Downing Street has poured cold water on hopes of an ‘air bridge’ to allow British holiday-makers to avoid quarantine on returning from popular European destinations this summer.

In a slapdown for transport secretary Grant Shapps, the prime minister’s official spokesman said the idea was not government policy.

The government is due to announce shortly a 14-day quarantine for anyone arriving in the UK from overseas, with the threat of fines between £1,000 and £10,000 for anyone failing to remain at their designated self-isolation address for the entire period.

Sharing the full story, not just the headlines

But Mr Shapps raised hopes that Britons would still be able to enjoy a summer getaway abroad by telling the House of Commons on Monday that bilateral “air bridge” agreements might allow passengers from countries with low levels of coronavirus infections to skip quarantine.

At a virtual Westminster media briefing today, Boris Johnson’s spokesman said the idea – which is backed by Heathrow – was “an option under consideration but not agreed government policy”.

The spokesman said Mr Shapps’ comments “speak for themselves”, but added: “The prime minister has said those arriving in the UK from overseas will be required to self-isolate.”

Details of the quarantine scheme, expected to come into force next month, will be published “in due course”, said the spokesman.

Travellers from the Republic of Ireland are expected to be exempted from the scheme, along with truckers bringing freight from France by ferry and Channel Tunnel and scientists and medics involved in the battle against coronavirus.

But No 10 said it was “not aware” of any discussions with Athens about a reciprocal arrangement with Greece to allow Brits to take holidays there without quarantine.

Greek tourism minister Haris Theoharis told the BBC’s Coronavirus Newscast: “If we don’t impose quarantine for people coming to Greece from the UK from someday onward, we would welcome it if the UK extended the same thing.”

The latest news on Brexit, politics and beyond direct to your inbox

Register with your social account or click here to log in

Heathrow boss John Holland-Kaye has warned that air travel will remain at low levels as long as the quarantine remains in place and called for a “free flow of passengers” between countries with low risk of transmission.

And Mr Shapps appeared to back the argument in the Commons on Monday, telling MPs: “It is the case that we should indeed consider further improvements, for example things like air bridges enabling people from other countries who have themselves achieved lower levels of coronavirus infection to come to the country.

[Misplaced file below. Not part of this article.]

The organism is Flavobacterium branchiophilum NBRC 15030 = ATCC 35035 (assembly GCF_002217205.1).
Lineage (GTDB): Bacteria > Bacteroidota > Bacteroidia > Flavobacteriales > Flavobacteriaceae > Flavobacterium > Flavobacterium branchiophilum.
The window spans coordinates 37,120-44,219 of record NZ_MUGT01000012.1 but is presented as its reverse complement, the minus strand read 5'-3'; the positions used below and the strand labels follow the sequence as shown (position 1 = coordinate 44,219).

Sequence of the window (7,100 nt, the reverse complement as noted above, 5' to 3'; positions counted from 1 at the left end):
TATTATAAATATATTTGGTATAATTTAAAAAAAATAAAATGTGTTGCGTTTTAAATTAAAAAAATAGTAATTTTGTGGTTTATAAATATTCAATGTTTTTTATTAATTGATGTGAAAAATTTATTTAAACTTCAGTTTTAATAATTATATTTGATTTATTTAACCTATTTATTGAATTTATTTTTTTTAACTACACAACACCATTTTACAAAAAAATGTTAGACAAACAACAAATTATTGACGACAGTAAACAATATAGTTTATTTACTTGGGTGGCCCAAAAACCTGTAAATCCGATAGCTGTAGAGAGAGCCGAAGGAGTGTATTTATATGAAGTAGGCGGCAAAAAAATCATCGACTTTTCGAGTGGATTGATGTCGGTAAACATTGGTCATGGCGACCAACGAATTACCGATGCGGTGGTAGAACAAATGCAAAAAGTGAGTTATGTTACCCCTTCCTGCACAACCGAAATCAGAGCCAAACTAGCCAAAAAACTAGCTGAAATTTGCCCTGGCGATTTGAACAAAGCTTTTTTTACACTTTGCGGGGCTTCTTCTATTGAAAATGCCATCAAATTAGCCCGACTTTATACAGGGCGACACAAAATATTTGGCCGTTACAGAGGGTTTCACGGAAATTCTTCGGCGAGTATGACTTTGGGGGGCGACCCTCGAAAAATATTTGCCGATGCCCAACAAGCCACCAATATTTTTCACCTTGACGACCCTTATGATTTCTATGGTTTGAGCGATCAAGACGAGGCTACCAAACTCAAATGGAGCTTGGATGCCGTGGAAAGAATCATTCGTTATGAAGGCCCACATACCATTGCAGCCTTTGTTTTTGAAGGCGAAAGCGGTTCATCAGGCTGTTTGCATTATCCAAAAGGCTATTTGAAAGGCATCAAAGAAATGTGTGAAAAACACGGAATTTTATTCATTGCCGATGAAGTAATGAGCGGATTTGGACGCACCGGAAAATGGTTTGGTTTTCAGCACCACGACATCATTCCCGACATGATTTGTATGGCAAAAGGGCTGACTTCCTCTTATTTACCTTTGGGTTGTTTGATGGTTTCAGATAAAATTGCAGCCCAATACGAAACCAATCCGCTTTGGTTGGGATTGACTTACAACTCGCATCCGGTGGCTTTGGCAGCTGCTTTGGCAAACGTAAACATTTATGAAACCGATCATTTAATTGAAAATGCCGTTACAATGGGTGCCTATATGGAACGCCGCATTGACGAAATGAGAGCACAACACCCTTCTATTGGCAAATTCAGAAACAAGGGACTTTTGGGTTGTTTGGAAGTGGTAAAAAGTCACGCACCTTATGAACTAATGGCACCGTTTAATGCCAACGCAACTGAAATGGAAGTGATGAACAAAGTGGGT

“So those are active discussions that will go beyond what will initially be a blanket situation.”

British Airways has said that it will not increase flights while self-isolation requirements are in place for arrivals, and Virgin Atlantic has said it would take a similar stance.

Michael O’Leary, chief executive of the budget airline Ryanair, said that the policy was “idiotic” and could not be policed, claiming that many people would refuse to follow the lockdown rules.

Leave a Reply

Your email address will not be published. Required fields are marked *

You May Also Like

Election live updates: Obama hitting campaign trail for Biden; Trump returning to North Carolina

The Washington Post is providing live election updates free to all readers. Get more election news delivered to your inbox by signing up for The Trailer newsletter. Former president Barack Obama is hitting the campaign trail Wednesday, with plans to…

Biden’s claim that Trump is ‘pushing to slash Medicare benefits’

“Donald Trump is lying about Medicare and Social Security. Trump is pushing to slash Medicare benefits.” — Voice-over in new Joe Biden campaign ad, released Oct. 9, 2020 We were a little surprised when we first saw this ad as…

23,000 absentee ballots were rejected in Wisconsin’s April primaries

This spring, one of the most scrutinized swing states in the country got a taste of what elections look like when an overwhelming majority of voters are afraid to physically head to the polls. In addition to the long lines…

Labour will face its credibility test when the coronavirus crisis is over

It was an ordinary October morning in 2001 and Gordon Brown was shouting at Ed Balls. The chancellor was furious with his adviser for telling journalists that the government would take “whatever action is necessary” to fund the health service.…